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A hodge-podge of government reports released Friday has rekindled debate amongst economists over a question central to the future of the U.S. economic recovery: Is inflation slowly on the rise, or is deflation about to sink prices and future growth?
The consumer price index (CPI) rose for the first time in four months in July, signaling higher prices in some sectors and easing concerns that a slowdown would sink the U.S. economy into deflation. Meanwhile, the government released a string of weak economic reports that point to slower economic growth.
The consumer price gauge increased 0.3%, the most in a year, outpacing the 0.2% gain projected by the median forecast of economists surveyed by Bloomberg News, figures from the Labor Department showed Friday. The so-called core rate favored by government economists, which excludes volatile food and fuel costs, met expectations, increasing 0.1%.
Separately, a report from the U.S. Commerce Department showed retail sales rose for the first time in three months during July, but less than forecast, indicating the lack of jobs is prompting Americans to rein in spending. Purchases increased 0.4%, narrowly led by sales of autos and gasoline. Excluding auto dealers and service stations, demand dropped 0.1%.
Meanwhile, consumers were apparently feeling better, as a measure of consumer sentiment exceeded expectations, increasing to 69.6 in August from 67.8 in July, according to a Thomson Reuters/University of Michigan survey.
The numbers have spurred many economists to speculate about what actions, if any, the government should take now.
Federal Reserve officials are clearly concerned that the U.S. economic recovery is running out of steam, fearing weak consumer demand could put downward pressure on prices and lead to deflation.
Deflation can become a dangerous spiral in which consumers are encouraged to save more on expectations they can buy goods and services later at a lower price, thus hurting the economy.
In response to a weak unemployment report and other data, Fed policymakers this week left the overnight interbank lending rate target in a range of zero to 0.25%, right where it's been since December 2008. The central bank also said it would resume small purchases of government debt as it attempts to counter the economic slowdown.
Some economists say the lack of inflation reflected in the CPI numbers gives Fed policymakers enough cover to leave the benchmark interest rate near zero into 2011 to stimulate the economy.
Compared to July 2009, consumer prices are up only 1.2%, just slightly higher than the 1.1% year-on-year rise in June. Excluding food and energy, consumer prices in July were just 0.9% higher than a year earlier, below the Fed's informal inflation target of between 1.5% and 2.0%.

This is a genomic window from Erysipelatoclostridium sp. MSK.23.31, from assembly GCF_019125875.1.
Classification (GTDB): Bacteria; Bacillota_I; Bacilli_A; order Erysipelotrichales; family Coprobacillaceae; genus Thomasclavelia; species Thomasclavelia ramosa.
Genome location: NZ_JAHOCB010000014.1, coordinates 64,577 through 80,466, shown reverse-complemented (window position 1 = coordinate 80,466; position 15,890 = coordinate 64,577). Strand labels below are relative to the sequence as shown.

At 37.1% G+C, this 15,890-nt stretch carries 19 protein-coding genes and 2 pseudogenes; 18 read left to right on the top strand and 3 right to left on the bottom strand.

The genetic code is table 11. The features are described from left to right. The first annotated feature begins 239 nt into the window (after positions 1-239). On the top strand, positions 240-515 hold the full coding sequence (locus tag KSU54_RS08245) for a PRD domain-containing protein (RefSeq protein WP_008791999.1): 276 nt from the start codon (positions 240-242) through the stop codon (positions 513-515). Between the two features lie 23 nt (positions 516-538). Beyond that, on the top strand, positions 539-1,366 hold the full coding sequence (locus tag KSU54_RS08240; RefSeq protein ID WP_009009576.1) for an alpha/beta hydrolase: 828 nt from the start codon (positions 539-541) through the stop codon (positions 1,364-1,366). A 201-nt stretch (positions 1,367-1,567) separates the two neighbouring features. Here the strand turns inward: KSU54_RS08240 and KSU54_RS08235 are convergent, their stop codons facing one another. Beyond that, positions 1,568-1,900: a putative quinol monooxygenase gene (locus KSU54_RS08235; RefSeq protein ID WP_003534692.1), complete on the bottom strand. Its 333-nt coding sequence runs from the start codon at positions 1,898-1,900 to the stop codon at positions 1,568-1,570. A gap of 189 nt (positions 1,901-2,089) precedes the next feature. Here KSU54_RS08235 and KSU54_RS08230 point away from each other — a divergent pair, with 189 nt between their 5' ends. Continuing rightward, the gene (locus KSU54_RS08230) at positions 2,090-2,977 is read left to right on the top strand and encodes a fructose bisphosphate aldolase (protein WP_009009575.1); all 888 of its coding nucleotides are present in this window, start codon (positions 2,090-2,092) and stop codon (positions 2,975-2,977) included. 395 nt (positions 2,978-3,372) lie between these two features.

"The numbers are consistent with a sluggish consumer profile," Jonathan Basile, an economist at Credit Suisse (NYSE: CS) in New York told Bloomberg. "Things just don't feel good enough in terms of the level of economic activity and the pace of growth. It reinforces the Fed's concern."
But Joel Naroff, President and Chief Economist at Holland, PA- based Naroff Economic Advisors Inc. doesn't think deflation is a major threat.
"Prices are not rising very rapidly but they are not falling either," Naroff wrote in an email to clients.
"The recovery is steadily progressing, regardless of what the Fed thinks. Consumers and businesses are spending, it's just that too many people expected more," said Naroff. "That will happen, but later rather than sooner. And when that occurs, prices will rise more rapidly. A year from now, we will likely be worrying about inflation."
Other analysts agree the danger may be on the inflation side of the coin.
"There's been some firming in core inflation in recent months," Julia Coronado, a senior U.S. economist at BNP Paribas in New York, who accurately forecast the 0.3% gain in the overall prices told Bloomberg. "This takes some pressure off the Fed in terms of deflation."
Naroff believes the Fed's warning of a faltering economy was a mistake because it perpetuates a self-fulfilling prophecy where consumers won't loosen their pocket books because of all the negative news.
"Consumers are not particularly happy about their lot in life and they are acting accordingly. This negative feedback loop is hurting and the Fed's sudden recognition that we are not in a rapid recovery didn't help." he said. "The recovery is not faltering. The reality is that we have had modest growth for the past year, nothing has changed in the past three months and little is likely to change…this recovery needs time so that the damage from the housing and financial sector meltdowns can be healed further and the impression that a slow but steady upturn is sustainable can be created."
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